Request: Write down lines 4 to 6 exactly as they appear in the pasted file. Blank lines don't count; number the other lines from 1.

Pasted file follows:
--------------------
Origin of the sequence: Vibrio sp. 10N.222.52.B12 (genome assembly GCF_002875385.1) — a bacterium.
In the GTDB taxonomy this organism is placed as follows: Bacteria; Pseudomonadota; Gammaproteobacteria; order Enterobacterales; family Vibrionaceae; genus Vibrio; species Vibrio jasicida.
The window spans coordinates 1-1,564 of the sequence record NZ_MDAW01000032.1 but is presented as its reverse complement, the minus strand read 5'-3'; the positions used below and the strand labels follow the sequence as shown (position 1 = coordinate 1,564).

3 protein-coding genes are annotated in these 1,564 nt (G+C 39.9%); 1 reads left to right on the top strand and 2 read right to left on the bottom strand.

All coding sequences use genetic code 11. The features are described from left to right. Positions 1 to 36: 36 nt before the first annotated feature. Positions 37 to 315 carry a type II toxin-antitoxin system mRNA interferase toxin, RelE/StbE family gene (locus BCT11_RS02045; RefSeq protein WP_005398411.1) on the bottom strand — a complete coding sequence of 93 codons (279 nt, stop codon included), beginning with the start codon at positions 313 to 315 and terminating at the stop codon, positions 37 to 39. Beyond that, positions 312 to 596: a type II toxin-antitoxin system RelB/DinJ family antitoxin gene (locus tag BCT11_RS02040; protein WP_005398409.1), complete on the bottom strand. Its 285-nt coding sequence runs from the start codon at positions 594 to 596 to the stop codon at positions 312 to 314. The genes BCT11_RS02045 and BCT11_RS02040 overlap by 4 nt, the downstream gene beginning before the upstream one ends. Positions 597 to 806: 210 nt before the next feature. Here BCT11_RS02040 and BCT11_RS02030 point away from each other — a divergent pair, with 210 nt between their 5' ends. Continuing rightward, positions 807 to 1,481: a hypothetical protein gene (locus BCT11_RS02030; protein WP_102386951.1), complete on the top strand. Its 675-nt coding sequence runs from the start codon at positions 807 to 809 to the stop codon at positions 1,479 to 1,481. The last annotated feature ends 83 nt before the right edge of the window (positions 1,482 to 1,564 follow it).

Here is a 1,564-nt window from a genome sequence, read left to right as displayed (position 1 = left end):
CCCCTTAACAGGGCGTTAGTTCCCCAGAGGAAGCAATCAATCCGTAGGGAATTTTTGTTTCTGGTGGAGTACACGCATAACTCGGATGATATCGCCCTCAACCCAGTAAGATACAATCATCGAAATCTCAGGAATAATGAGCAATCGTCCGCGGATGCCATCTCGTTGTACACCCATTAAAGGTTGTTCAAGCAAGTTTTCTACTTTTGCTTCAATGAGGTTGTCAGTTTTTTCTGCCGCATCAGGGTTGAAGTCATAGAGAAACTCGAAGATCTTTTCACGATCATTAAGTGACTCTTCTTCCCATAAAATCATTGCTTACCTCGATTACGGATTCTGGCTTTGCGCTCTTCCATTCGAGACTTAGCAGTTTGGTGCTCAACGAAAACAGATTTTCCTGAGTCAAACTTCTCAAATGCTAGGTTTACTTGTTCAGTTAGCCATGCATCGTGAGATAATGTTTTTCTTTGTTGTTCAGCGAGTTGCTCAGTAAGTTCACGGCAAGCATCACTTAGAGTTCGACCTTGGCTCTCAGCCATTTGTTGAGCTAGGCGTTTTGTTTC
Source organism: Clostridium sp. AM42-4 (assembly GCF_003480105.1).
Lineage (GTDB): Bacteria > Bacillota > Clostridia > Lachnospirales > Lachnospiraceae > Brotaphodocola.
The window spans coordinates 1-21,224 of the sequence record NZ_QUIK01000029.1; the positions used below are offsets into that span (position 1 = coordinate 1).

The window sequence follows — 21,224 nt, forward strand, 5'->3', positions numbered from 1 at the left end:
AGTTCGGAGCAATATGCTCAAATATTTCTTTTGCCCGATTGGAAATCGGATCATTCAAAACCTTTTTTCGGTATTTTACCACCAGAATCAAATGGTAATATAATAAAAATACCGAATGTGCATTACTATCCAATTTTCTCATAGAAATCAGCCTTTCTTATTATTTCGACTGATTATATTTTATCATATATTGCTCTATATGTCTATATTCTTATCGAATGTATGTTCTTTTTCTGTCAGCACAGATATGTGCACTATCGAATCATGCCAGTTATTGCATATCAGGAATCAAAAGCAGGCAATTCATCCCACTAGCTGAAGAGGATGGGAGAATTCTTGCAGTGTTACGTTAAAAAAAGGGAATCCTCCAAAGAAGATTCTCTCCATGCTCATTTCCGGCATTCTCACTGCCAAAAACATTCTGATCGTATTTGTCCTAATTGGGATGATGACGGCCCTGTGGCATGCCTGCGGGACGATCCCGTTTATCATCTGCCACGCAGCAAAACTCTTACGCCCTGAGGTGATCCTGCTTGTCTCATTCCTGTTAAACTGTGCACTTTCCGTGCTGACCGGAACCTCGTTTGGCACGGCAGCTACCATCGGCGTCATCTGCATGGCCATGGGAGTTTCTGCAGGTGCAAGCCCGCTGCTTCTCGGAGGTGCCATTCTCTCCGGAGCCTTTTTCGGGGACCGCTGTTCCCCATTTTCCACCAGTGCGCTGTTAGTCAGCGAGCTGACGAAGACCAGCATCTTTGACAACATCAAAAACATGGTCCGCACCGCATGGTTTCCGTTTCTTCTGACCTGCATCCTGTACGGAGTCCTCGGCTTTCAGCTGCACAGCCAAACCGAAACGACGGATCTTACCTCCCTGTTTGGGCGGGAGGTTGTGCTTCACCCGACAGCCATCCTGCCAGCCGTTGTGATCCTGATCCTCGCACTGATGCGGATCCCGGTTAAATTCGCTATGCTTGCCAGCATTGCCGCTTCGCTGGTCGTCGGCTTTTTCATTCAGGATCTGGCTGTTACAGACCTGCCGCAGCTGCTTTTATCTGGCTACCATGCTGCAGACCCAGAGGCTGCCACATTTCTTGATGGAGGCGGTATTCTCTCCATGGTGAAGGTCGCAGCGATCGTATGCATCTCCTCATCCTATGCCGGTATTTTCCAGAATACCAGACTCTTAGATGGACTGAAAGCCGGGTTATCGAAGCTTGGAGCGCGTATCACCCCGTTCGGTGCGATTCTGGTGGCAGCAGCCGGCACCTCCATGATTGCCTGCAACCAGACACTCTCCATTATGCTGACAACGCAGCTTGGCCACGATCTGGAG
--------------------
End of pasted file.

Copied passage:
3 protein-coding genes are annotated in these 1,564 nt (G+C 39.9%); 1 reads left to right on the top strand and 2 read right to left on the bottom strand.

All coding sequences use genetic code 11. The features are described from left to right. Positions 1 to 36: 36 nt before the first annotated feature. Positions 37 to 315 carry a type II toxin-antitoxin system mRNA interferase toxin, RelE/StbE family gene (locus BCT11_RS02045; RefSeq protein WP_005398411.1) on the bottom strand — a complete coding sequence of 93 codons (279 nt, stop codon included), beginning with the start codon at positions 313 to 315 and terminating at the stop codon, positions 37 to 39. Beyond that, positions 312 to 596: a type II toxin-antitoxin system RelB/DinJ family antitoxin gene (locus tag BCT11_RS02040; protein WP_005398409.1), complete on the bottom strand. Its 285-nt coding sequence runs from the start codon at positions 594 to 596 to the stop codon at positions 312 to 314. The genes BCT11_RS02045 and BCT11_RS02040 overlap by 4 nt, the downstream gene beginning before the upstream one ends. Positions 597 to 806: 210 nt before the next feature. Here BCT11_RS02040 and BCT11_RS02030 point away from each other — a divergent pair, with 210 nt between their 5' ends. Continuing rightward, positions 807 to 1,481: a hypothetical protein gene (locus BCT11_RS02030; protein WP_102386951.1), complete on the top strand. Its 675-nt coding sequence runs from the start codon at positions 807 to 809 to the stop codon at positions 1,479 to 1,481. The last annotated feature ends 83 nt before the right edge of the window (positions 1,482 to 1,564 follow it).

Here is a 1,564-nt window from a genome sequence, read left to right as displayed (position 1 = left end):